Australia pledges $800M in push for digital business compliance

Australia pledges $800M in push for digital business compliance

The measures include spending $29 million on the roll-out of 5G high-speed internet and $28.5 million to promote "open banking".

Credit: ID 86533115 © Semisatch |

Australia will spend $800 million on measures to help businesses take their administration and regulatory compliance online, citing higher demand due to changes brought by the COVID-19 pandemic.

The federal government said it would spend $420 million coordinating Australia's more than 30 company registers and put them online, "allowing businesses to quickly view, update and maintain their business registry data in one location".

It would also spend $257 million to expand a digital identity system for people interacting with the main government internet portal, including a permanent "director identification number" to help prevent "phoenix" activity where people avoid liability by shutting down one failed company and setting up a new one to carry out the same business.

The government said it would allocate the funding when it delivers its annual budget on Oct. 6. It usually unveils the budget in May but delayed it due to difficulty giving economic forecasts in the early stages of the coronavirus outbreak.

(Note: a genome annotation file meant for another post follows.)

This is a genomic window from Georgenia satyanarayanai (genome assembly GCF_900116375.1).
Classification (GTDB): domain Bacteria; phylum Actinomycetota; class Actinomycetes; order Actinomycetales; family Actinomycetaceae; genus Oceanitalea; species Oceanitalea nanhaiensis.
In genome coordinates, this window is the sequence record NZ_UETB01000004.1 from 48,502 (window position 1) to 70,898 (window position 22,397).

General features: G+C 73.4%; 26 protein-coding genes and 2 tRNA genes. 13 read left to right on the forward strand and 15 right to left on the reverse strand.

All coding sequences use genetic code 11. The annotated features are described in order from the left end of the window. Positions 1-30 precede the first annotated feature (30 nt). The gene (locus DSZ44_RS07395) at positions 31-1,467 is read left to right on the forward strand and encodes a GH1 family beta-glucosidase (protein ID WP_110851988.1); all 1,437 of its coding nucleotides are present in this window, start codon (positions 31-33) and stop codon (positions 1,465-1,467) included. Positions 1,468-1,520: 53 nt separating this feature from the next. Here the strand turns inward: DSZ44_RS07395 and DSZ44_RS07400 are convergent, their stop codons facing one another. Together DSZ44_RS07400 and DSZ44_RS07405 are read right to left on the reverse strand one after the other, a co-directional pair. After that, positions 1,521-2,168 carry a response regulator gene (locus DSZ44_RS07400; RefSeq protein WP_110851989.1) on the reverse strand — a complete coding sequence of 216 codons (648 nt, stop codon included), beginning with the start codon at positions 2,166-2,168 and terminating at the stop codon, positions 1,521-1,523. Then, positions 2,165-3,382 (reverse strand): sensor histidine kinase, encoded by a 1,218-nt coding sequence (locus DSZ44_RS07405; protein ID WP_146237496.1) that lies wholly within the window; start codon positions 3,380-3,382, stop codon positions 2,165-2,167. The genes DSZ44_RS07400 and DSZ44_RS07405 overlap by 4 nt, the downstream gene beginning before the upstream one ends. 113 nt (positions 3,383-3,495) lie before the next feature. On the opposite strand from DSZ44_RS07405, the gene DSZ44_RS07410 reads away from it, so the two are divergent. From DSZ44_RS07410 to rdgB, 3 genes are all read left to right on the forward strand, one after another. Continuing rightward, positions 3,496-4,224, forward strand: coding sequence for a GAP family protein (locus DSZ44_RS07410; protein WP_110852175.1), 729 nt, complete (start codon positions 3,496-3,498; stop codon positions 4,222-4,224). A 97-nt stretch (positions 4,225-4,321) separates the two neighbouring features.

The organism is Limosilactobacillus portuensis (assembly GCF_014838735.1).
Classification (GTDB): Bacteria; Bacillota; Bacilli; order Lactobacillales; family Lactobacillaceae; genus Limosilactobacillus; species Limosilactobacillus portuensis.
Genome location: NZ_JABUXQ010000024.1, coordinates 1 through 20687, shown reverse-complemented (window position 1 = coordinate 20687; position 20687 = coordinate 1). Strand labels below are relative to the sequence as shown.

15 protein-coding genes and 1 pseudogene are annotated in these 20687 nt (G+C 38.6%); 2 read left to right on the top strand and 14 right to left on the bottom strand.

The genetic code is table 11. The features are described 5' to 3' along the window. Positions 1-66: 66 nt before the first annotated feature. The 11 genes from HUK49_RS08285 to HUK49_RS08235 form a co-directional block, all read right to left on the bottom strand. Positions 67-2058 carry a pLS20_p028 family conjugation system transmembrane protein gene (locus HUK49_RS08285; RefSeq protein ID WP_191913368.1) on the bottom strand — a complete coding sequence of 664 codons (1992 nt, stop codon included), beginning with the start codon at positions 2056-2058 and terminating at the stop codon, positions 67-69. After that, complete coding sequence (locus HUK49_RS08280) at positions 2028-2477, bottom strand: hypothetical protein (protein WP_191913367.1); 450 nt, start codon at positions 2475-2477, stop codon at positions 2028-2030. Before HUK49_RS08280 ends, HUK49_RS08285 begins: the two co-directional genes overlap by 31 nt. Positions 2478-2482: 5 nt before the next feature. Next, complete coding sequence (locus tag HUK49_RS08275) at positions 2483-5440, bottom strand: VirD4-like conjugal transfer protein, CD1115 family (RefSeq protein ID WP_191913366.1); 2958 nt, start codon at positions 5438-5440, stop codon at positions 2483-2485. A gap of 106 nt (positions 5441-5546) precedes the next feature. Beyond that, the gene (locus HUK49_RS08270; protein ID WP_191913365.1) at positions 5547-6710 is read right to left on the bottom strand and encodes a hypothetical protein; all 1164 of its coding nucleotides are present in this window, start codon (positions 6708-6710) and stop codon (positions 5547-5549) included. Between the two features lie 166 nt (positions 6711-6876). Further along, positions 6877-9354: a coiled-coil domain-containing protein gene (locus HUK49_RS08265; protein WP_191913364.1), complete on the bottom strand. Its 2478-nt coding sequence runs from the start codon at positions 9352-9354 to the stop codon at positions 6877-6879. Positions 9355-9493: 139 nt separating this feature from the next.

"Many businesses moved online quickly when the pandemic hit, undergoing a decade of change in months, finding new customers or new ways of doing things," Prime Minister Scott Morrison said in a statement on Tuesday.

The digital package "provides significant backing to continue that digital push" and "supports Australia's economic recovery by removing out-dated regulatory barriers, boosting the capability of small businesses, and backs the uptake of technology across the economy".

The measures include spending $29 million on the roll-out of 5G high-speed internet and $28.5 million to promote "open banking", where customers can shop around for financial services with their own data.

It also includes $6.9 million to test the use of blockchain - where information is stored on a network of computers, rather than in one place - to cut compliance costs.

(Reporting by Byron Kaye; Editing by Himani Sarkar)

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